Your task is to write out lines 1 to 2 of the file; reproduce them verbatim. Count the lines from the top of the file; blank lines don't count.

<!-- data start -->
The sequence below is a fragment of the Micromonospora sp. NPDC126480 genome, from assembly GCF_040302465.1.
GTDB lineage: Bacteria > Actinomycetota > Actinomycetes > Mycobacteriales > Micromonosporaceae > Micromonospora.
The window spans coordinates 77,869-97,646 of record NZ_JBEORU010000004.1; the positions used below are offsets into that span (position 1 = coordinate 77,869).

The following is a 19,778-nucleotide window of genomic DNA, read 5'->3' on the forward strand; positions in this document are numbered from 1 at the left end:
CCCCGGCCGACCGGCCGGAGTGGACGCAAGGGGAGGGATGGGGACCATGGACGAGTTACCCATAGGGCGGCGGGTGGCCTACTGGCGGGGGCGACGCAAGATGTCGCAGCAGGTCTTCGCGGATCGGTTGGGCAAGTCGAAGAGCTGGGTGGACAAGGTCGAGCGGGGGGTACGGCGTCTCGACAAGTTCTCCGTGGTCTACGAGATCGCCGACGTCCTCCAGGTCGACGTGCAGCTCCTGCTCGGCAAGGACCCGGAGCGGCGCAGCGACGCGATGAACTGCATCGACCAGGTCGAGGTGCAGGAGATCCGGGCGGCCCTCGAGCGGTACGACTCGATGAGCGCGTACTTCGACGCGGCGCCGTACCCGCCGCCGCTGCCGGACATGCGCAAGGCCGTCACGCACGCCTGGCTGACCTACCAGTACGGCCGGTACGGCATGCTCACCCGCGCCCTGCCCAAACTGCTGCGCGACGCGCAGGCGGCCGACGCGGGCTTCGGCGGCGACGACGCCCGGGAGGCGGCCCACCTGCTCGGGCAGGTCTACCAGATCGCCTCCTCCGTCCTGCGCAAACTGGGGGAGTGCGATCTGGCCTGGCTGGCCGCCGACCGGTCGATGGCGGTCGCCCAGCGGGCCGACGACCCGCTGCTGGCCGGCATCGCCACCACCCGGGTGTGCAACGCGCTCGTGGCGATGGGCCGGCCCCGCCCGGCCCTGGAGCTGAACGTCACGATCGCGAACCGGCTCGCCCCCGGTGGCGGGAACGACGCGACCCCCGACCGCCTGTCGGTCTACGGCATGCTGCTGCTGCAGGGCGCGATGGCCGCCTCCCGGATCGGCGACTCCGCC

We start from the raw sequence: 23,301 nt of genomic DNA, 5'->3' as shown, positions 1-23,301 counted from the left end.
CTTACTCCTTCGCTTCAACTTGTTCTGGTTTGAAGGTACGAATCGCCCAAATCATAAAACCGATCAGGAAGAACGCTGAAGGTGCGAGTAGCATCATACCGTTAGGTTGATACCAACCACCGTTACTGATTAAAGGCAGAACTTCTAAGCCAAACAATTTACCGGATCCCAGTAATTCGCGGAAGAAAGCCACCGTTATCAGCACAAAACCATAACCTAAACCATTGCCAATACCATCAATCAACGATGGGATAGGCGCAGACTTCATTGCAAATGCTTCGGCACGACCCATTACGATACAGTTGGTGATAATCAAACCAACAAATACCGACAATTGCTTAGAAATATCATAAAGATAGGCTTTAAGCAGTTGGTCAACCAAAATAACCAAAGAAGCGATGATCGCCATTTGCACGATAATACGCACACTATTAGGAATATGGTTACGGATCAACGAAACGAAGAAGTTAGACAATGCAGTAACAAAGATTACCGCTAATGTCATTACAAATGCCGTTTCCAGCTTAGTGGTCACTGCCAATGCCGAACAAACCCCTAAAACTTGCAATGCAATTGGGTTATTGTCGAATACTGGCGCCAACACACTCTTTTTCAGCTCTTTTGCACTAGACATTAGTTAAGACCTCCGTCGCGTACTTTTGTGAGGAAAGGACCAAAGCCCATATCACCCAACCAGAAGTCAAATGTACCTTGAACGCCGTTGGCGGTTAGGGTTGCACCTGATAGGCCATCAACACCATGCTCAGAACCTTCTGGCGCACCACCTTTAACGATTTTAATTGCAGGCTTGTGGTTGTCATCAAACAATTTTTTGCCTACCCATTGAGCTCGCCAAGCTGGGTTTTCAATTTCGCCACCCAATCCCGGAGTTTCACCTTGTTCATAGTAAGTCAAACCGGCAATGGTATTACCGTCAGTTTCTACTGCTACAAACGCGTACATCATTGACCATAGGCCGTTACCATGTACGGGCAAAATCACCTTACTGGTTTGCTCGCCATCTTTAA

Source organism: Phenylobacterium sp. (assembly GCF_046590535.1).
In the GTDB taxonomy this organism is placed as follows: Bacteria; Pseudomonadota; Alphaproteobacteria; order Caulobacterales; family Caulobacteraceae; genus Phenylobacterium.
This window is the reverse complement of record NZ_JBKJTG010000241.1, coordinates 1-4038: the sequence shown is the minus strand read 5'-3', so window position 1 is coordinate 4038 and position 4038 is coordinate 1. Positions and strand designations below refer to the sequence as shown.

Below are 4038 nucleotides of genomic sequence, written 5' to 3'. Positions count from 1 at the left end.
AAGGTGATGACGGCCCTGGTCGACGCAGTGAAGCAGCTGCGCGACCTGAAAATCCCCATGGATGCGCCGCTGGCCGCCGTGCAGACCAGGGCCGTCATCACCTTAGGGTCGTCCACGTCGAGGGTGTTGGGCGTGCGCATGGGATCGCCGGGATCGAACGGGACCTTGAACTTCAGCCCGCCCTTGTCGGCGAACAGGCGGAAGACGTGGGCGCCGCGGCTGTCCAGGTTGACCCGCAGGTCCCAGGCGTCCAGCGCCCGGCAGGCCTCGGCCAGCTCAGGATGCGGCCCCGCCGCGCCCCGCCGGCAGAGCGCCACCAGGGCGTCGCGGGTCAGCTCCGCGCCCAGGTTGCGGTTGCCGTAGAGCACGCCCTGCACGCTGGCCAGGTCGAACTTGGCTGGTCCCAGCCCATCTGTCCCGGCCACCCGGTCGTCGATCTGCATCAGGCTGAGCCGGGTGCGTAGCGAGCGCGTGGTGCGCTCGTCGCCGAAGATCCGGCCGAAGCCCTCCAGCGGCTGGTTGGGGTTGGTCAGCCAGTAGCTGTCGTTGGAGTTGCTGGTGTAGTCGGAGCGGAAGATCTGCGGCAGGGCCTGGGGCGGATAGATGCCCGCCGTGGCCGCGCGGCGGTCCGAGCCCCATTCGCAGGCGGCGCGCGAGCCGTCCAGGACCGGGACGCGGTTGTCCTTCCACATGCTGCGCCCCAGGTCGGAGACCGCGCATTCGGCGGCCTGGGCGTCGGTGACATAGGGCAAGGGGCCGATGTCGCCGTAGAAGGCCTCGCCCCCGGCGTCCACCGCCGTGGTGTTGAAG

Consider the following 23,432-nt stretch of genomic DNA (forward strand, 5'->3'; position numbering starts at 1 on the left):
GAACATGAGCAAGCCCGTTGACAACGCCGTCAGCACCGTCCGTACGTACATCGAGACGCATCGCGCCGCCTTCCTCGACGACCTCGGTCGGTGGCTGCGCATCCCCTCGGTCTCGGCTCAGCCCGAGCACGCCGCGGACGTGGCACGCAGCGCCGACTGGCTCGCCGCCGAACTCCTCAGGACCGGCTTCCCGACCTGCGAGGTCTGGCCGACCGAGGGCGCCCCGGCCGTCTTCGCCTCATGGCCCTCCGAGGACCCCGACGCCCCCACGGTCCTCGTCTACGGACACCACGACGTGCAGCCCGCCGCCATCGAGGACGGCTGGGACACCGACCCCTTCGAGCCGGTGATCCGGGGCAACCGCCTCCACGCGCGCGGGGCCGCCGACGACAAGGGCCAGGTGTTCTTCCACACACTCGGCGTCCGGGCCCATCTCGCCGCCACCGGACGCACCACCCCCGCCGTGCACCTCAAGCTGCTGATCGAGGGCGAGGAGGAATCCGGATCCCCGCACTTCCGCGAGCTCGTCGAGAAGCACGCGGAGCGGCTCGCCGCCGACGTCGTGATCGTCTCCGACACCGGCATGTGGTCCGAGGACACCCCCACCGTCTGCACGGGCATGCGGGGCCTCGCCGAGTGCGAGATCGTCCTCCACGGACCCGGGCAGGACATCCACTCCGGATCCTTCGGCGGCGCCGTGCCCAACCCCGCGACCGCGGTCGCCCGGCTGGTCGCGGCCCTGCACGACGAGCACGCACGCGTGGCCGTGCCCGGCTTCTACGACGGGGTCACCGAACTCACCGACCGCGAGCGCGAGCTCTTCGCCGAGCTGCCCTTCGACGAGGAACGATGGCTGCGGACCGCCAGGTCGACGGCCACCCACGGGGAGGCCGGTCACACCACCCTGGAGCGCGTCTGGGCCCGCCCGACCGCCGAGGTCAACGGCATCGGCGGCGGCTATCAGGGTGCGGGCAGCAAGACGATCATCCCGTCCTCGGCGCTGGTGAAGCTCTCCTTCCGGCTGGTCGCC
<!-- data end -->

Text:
The sequence below is a fragment of the Micromonospora sp. NPDC126480 genome, from assembly GCF_040302465.1.
GTDB lineage: Bacteria > Actinomycetota > Actinomycetes > Mycobacteriales > Micromonosporaceae > Micromonospora.